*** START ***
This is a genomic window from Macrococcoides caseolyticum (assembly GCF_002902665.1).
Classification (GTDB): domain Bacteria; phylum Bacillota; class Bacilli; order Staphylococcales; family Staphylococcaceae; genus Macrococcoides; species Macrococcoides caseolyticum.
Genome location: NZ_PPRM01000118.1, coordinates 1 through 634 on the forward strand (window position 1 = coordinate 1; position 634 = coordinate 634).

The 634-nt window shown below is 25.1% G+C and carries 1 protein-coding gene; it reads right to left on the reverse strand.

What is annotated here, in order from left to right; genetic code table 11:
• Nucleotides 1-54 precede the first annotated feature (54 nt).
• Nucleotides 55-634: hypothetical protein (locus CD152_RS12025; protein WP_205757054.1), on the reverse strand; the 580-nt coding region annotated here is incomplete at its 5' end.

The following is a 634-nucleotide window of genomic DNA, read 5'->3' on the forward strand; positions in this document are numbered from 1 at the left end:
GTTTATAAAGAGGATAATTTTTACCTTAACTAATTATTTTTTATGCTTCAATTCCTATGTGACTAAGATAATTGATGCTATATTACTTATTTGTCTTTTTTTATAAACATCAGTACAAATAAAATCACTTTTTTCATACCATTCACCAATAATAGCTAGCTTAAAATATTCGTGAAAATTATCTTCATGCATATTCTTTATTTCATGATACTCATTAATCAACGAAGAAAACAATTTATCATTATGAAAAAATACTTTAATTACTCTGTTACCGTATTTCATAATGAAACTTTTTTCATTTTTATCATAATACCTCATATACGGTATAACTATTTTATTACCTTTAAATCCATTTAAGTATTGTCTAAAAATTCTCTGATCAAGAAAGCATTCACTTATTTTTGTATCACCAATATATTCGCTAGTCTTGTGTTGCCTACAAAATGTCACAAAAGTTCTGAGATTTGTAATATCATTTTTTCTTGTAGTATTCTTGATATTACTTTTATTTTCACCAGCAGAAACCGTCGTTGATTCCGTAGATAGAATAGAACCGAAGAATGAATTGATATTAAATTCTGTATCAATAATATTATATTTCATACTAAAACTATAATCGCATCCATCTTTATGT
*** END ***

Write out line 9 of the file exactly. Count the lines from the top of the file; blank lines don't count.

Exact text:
GTTTATAAAGAGGATAATTTTTACCTTAACTAATTATTTTTTATGCTTCAATTCCTATGTGACTAAGATAATTGATGCTATATTACTTATTTGTCTTTTTTTATAAACATCAGTACAAATAAAATCACTTTTTTCATACCATTCACCAATAATAGCTAGCTTAAAATATTCGTGAAAATTATCTTCATGCATATTCTTTATTTCATGATACTCATTAATCAACGAAGAAAACAATTTATCATTATGAAAAAATACTTTAATTACTCTGTTACCGTATTTCATAATGAAACTTTTTTCATTTTTATCATAATACCTCATATACGGTATAACTATTTTATTACCTTTAAATCCATTTAAGTATTGTCTAAAAATTCTCTGATCAAGAAAGCATTCACTTATTTTTGTATCACCAATATATTCGCTAGTCTTGTGTTGCCTACAAAATGTCACAAAAGTTCTGAGATTTGTAATATCATTTTTTCTTGTAGTATTCTTGATATTACTTTTATTTTCACCAGCAGAAACCGTCGTTGATTCCGTAGATAGAATAGAACCGAAGAATGAATTGATATTAAATTCTGTATCAATAATATTATATTTCATACTAAAACTATAATCGCATCCATCTTTATGT